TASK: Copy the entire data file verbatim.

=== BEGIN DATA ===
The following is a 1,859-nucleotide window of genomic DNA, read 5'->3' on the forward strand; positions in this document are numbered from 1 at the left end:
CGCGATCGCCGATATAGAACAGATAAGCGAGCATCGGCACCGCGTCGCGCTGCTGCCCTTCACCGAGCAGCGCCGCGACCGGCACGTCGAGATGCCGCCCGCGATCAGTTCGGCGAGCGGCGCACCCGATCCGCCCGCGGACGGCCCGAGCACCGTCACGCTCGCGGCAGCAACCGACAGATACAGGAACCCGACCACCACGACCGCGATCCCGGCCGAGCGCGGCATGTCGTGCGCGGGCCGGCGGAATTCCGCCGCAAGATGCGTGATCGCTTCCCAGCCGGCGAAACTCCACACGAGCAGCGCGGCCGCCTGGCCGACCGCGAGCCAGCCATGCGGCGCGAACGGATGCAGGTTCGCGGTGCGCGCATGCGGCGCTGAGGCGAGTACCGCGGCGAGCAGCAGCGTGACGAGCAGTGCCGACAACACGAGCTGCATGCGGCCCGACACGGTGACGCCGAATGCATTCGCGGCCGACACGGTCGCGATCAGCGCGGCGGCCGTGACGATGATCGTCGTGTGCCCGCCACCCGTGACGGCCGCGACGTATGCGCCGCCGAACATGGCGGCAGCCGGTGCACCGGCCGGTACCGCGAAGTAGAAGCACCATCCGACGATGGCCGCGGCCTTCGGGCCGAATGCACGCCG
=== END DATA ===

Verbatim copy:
The following is a 1,859-nucleotide window of genomic DNA, read 5'->3' on the forward strand; positions in this document are numbered from 1 at the left end:
CGCGATCGCCGATATAGAACAGATAAGCGAGCATCGGCACCGCGTCGCGCTGCTGCCCTTCACCGAGCAGCGCCGCGACCGGCACGTCGAGATGCCGCCCGCGATCAGTTCGGCGAGCGGCGCACCCGATCCGCCCGCGGACGGCCCGAGCACCGTCACGCTCGCGGCAGCAACCGACAGATACAGGAACCCGACCACCACGACCGCGATCCCGGCCGAGCGCGGCATGTCGTGCGCGGGCCGGCGGAATTCCGCCGCAAGATGCGTGATCGCTTCCCAGCCGGCGAAACTCCACACGAGCAGCGCGGCCGCCTGGCCGACCGCGAGCCAGCCATGCGGCGCGAACGGATGCAGGTTCGCGGTGCGCGCATGCGGCGCTGAGGCGAGTACCGCGGCGAGCAGCAGCGTGACGAGCAGTGCCGACAACACGAGCTGCATGCGGCCCGACACGGTGACGCCGAATGCATTCGCGGCCGACACGGTCGCGATCAGCGCGGCGGCCGTGACGATGATCGTCGTGTGCCCGCCACCCGTGACGGCCGCGACGTATGCGCCGCCGAACATGGCGGCAGCCGGTGCACCGGCCGGTACCGCGAAGTAGAAGCACCATCCGACGATGGCCGCGGCCTTCGGGCCGAATGCACGCCG